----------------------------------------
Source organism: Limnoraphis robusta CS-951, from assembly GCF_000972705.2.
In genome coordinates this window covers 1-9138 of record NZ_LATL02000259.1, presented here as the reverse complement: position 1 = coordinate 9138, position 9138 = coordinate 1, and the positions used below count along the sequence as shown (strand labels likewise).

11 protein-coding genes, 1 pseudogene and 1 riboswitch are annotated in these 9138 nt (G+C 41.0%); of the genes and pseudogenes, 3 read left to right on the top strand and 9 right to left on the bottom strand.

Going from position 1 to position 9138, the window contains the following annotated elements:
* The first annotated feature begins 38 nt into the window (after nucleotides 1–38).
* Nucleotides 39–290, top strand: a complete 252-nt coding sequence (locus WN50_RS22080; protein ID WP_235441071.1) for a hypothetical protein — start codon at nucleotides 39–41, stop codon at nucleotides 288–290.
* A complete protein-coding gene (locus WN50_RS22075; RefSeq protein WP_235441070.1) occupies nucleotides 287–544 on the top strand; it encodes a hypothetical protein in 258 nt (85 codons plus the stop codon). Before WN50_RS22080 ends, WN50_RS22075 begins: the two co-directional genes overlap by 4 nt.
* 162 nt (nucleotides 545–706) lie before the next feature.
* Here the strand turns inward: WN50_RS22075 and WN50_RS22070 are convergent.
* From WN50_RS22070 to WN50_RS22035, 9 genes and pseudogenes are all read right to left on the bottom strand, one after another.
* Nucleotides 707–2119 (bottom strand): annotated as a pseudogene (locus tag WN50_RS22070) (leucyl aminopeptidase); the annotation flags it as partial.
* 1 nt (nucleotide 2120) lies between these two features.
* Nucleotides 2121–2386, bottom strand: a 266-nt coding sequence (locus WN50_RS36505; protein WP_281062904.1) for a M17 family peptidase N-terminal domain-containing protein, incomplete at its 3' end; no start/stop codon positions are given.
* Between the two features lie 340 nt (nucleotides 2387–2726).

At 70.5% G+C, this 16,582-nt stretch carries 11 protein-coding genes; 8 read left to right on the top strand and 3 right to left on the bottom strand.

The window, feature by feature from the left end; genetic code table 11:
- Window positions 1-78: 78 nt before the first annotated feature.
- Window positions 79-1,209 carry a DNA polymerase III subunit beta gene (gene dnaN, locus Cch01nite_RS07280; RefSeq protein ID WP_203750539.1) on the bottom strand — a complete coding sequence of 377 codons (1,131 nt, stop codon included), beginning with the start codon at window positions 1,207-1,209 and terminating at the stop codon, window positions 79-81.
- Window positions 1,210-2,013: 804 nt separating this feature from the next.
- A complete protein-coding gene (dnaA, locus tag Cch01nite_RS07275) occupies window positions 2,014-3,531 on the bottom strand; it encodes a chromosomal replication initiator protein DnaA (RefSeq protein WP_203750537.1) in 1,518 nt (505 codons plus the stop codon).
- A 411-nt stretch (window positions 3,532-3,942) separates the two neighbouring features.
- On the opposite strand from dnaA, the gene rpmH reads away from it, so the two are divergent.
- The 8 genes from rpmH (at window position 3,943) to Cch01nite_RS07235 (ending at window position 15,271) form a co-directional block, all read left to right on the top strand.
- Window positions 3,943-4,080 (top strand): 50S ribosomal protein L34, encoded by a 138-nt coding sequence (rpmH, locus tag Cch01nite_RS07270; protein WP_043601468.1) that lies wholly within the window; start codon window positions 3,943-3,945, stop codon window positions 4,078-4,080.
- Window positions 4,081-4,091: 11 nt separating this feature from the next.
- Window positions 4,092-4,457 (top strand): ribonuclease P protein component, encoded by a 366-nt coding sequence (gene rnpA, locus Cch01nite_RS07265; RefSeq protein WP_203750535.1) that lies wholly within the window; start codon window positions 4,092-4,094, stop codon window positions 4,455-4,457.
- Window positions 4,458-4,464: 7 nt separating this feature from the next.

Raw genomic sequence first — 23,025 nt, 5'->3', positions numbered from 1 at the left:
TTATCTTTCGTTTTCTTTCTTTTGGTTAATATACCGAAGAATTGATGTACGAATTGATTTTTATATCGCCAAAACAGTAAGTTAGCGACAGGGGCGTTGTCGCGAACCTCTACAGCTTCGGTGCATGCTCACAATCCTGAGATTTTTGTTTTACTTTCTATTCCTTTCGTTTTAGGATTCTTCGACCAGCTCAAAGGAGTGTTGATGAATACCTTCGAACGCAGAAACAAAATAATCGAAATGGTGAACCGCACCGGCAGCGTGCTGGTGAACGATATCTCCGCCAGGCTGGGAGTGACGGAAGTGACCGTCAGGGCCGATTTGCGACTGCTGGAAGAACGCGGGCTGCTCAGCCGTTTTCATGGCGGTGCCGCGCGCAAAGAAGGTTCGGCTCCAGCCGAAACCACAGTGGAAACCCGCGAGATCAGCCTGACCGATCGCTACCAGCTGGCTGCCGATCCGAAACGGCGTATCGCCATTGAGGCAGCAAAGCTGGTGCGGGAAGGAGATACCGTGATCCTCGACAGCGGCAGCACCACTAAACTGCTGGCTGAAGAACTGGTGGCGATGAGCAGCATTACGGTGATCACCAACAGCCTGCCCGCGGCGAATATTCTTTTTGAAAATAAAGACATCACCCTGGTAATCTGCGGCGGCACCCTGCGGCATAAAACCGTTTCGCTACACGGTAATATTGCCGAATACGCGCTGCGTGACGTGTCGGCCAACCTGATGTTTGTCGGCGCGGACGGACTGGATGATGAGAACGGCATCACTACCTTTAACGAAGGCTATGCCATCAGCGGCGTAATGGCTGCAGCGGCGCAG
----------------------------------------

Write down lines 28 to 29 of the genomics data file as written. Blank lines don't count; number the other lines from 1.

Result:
Raw genomic sequence first — 23,025 nt, 5'->3', positions numbered from 1 at the left:
TTATCTTTCGTTTTCTTTCTTTTGGTTAATATACCGAAGAATTGATGTACGAATTGATTTTTATATCGCCAAAACAGTAAGTTAGCGACAGGGGCGTTGTCGCGAACCTCTACAGCTTCGGTGCATGCTCACAATCCTGAGATTTTTGTTTTACTTTCTATTCCTTTCGTTTTAGGATTCTTCGACCAGCTCAAAGGAGTGTTGATGAATACCTTCGAACGCAGAAACAAAATAATCGAAATGGTGAACCGCACCGGCAGCGTGCTGGTGAACGATATCTCCGCCAGGCTGGGAGTGACGGAAGTGACCGTCAGGGCCGATTTGCGACTGCTGGAAGAACGCGGGCTGCTCAGCCGTTTTCATGGCGGTGCCGCGCGCAAAGAAGGTTCGGCTCCAGCCGAAACCACAGTGGAAACCCGCGAGATCAGCCTGACCGATCGCTACCAGCTGGCTGCCGATCCGAAACGGCGTATCGCCATTGAGGCAGCAAAGCTGGTGCGGGAAGGAGATACCGTGATCCTCGACAGCGGCAGCACCACTAAACTGCTGGCTGAAGAACTGGTGGCGATGAGCAGCATTACGGTGATCACCAACAGCCTGCCCGCGGCGAATATTCTTTTTGAAAATAAAGACATCACCCTGGTAATCTGCGGCGGCACCCTGCGGCATAAAACCGTTTCGCTACACGGTAATATTGCCGAATACGCGCTGCGTGACGTGTCGGCCAACCTGATGTTTGTCGGCGCGGACGGACTGGATGATGAGAACGGCATCACTACCTTTAACGAAGGCTATGCCATCAGCGGCGTAATGGCTGCAGCGGCGCAG